An environmentalist’s playlist
Written by The Flat Hat|
October 5, 2009
Are you planning a protest soon? Or maybe you want some inspiring tunes to keep you on track with a personal sustainable goal of some kind? Music can be an important part of those endeavors, as music is often a powerful motivator for causes.
Pablo Casos said, “Perhaps it is music that will save the world.” I don’t think I need to try to convince any college student of the power of music. Many of us create music or live for the next great concert.
But even so, it is interesting to consider the ties between music and the environmental movement, both past and present. Music has always been used at protests to inspire participants. Outdoor music festivals often have an environmentalist vibe. There are many songs appropriate for these categories and more, so here is a list to get you thinking. These songs are related to environmental problems:
“Big Yellow Taxi” by Joni Mitchell. I bet you already thought of this one.
“Don’t Go Near the Water” by the Beach Boys. “Toothpaste and soap will make our oceans a bubble bath / So let’s avoid an ecological aftermath / Beginning with me, / Beginning with you.”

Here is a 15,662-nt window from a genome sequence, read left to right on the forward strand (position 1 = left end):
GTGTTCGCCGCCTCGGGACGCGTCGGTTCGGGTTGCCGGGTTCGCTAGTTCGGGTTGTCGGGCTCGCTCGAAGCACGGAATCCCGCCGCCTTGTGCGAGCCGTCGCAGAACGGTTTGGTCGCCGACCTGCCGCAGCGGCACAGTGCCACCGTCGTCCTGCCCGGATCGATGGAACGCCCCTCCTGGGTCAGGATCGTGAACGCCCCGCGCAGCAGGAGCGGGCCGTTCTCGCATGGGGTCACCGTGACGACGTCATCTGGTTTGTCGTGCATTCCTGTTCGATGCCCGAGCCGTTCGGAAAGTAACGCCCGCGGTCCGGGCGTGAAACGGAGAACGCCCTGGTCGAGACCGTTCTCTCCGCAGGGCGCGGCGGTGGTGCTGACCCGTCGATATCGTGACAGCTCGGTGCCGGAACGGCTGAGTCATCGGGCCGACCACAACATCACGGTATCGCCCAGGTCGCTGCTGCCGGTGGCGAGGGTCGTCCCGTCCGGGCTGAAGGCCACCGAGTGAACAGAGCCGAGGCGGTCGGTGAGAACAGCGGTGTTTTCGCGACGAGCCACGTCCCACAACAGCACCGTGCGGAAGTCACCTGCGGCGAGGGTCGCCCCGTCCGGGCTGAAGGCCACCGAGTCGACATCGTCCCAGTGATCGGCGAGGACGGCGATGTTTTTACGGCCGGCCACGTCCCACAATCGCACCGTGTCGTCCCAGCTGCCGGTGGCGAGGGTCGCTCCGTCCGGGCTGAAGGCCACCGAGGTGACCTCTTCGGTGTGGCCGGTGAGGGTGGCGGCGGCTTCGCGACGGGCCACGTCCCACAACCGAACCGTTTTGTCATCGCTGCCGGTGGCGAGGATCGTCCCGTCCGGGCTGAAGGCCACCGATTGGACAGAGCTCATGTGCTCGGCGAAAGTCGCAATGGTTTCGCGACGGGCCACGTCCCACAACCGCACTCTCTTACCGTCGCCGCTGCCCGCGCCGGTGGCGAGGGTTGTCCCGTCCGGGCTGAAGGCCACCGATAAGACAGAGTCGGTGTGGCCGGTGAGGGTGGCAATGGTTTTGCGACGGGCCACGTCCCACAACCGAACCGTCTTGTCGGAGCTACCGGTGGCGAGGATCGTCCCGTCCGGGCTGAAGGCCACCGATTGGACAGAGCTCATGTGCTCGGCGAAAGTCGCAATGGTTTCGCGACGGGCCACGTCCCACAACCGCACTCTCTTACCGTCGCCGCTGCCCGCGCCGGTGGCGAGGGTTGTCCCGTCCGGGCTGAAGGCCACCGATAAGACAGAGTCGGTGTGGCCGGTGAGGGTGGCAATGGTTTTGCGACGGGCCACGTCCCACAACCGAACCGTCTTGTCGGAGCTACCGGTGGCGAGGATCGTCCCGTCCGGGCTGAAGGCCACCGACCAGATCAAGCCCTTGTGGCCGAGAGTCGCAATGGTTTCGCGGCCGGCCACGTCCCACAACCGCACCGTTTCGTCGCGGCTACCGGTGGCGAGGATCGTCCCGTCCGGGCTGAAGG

“Mother Earth” by Neil Young. “How long can you give and not receive/ And feed this world ruled by greed?” He plays harmonica and organ, making this sound like a very sorrowful addition to the list.
“Mercy Mercy Me (The Ecology)” by Margin Gaye. He wants to know “where did all the blue skies go?”
“In the Year 2525” by Zegar and Evans. “In the year 9595 / I’m kinda wondering if man’s gonna be alive / He’ taken everything this old Earth can give / and he ain’t put back nothing.”
Here are a couple of protest songs:
“Don’t Cut Me Down” by Olivia Newton-John. This song is very slow, but she wholeheartedly protests the removal of old-growth forests.
“That Lonesome Valley” by Pete Seeger. Pete Seeger is one of the greatest protest singers of all time. He wrote this song in 1969 about the polluted Hudson River. In 1966, he founded the Hudson River Sloop Clearwater, an organization dedicated to cleaning up the river.
“We Shall Overcome.” This song is sung by many activists; it is traditionally used in social movements, but it can apply to the environmental cause as well.
Here are some just about loving good ’ole Mother Earth:
Just about anything by John Denver. He actually changed his name from John Deutschendorf reportedly because he loved Colorado so much.
“This Land is Your Land” by Woody Guthrie. This is a very simple folk song that you probably sang this in your first grade music class. But perhaps now you have seen more of the U.S. and can appreciate his simple message even more.
This blog has an even longer list of rock songs relating to environmentalism.
When you tie the environmental movement to a number of other movements, such as anti-war or anti-commercialist movements, you could have an endless playlist. But whatever you choose, remember that the music is important but it is also enjoyable. Have fun!
Peace & love until next time!